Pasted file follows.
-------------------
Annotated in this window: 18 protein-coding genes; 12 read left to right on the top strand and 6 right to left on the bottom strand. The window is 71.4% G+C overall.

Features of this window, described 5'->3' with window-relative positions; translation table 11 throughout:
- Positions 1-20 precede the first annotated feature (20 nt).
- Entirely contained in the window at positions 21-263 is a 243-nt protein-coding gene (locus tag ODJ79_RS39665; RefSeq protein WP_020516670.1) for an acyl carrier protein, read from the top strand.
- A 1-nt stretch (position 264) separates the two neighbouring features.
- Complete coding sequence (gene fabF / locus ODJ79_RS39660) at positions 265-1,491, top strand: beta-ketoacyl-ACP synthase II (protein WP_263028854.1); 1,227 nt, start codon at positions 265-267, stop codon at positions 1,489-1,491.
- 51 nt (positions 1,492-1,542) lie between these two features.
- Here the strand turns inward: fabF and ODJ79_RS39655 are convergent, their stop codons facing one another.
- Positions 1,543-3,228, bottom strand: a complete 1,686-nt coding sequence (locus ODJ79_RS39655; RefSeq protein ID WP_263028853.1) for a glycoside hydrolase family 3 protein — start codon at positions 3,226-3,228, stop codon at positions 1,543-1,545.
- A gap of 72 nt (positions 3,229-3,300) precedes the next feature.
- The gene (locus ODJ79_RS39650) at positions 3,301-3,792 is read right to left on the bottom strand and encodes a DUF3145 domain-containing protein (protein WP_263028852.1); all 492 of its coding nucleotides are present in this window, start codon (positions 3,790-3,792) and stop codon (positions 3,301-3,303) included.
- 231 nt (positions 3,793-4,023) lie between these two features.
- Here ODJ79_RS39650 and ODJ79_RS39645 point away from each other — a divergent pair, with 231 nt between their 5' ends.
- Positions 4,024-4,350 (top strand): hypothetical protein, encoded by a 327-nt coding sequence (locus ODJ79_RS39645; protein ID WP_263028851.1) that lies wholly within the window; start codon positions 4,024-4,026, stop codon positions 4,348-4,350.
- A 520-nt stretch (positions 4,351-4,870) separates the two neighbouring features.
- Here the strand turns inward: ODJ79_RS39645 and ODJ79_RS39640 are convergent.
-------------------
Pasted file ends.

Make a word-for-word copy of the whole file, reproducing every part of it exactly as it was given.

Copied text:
Annotated in this window: 18 protein-coding genes; 12 read left to right on the top strand and 6 right to left on the bottom strand. The window is 71.4% G+C overall.

Features of this window, described 5'->3' with window-relative positions; translation table 11 throughout:
- Positions 1-20 precede the first annotated feature (20 nt).
- Entirely contained in the window at positions 21-263 is a 243-nt protein-coding gene (locus tag ODJ79_RS39665; RefSeq protein WP_020516670.1) for an acyl carrier protein, read from the top strand.
- A 1-nt stretch (position 264) separates the two neighbouring features.
- Complete coding sequence (gene fabF / locus ODJ79_RS39660) at positions 265-1,491, top strand: beta-ketoacyl-ACP synthase II (protein WP_263028854.1); 1,227 nt, start codon at positions 265-267, stop codon at positions 1,489-1,491.
- 51 nt (positions 1,492-1,542) lie between these two features.
- Here the strand turns inward: fabF and ODJ79_RS39655 are convergent, their stop codons facing one another.
- Positions 1,543-3,228, bottom strand: a complete 1,686-nt coding sequence (locus ODJ79_RS39655; RefSeq protein ID WP_263028853.1) for a glycoside hydrolase family 3 protein — start codon at positions 3,226-3,228, stop codon at positions 1,543-1,545.
- A gap of 72 nt (positions 3,229-3,300) precedes the next feature.
- The gene (locus ODJ79_RS39650) at positions 3,301-3,792 is read right to left on the bottom strand and encodes a DUF3145 domain-containing protein (protein WP_263028852.1); all 492 of its coding nucleotides are present in this window, start codon (positions 3,790-3,792) and stop codon (positions 3,301-3,303) included.
- 231 nt (positions 3,793-4,023) lie between these two features.
- Here ODJ79_RS39650 and ODJ79_RS39645 point away from each other — a divergent pair, with 231 nt between their 5' ends.
- Positions 4,024-4,350 (top strand): hypothetical protein, encoded by a 327-nt coding sequence (locus ODJ79_RS39645; protein ID WP_263028851.1) that lies wholly within the window; start codon positions 4,024-4,026, stop codon positions 4,348-4,350.
- A 520-nt stretch (positions 4,351-4,870) separates the two neighbouring features.
- Here the strand turns inward: ODJ79_RS39645 and ODJ79_RS39640 are convergent.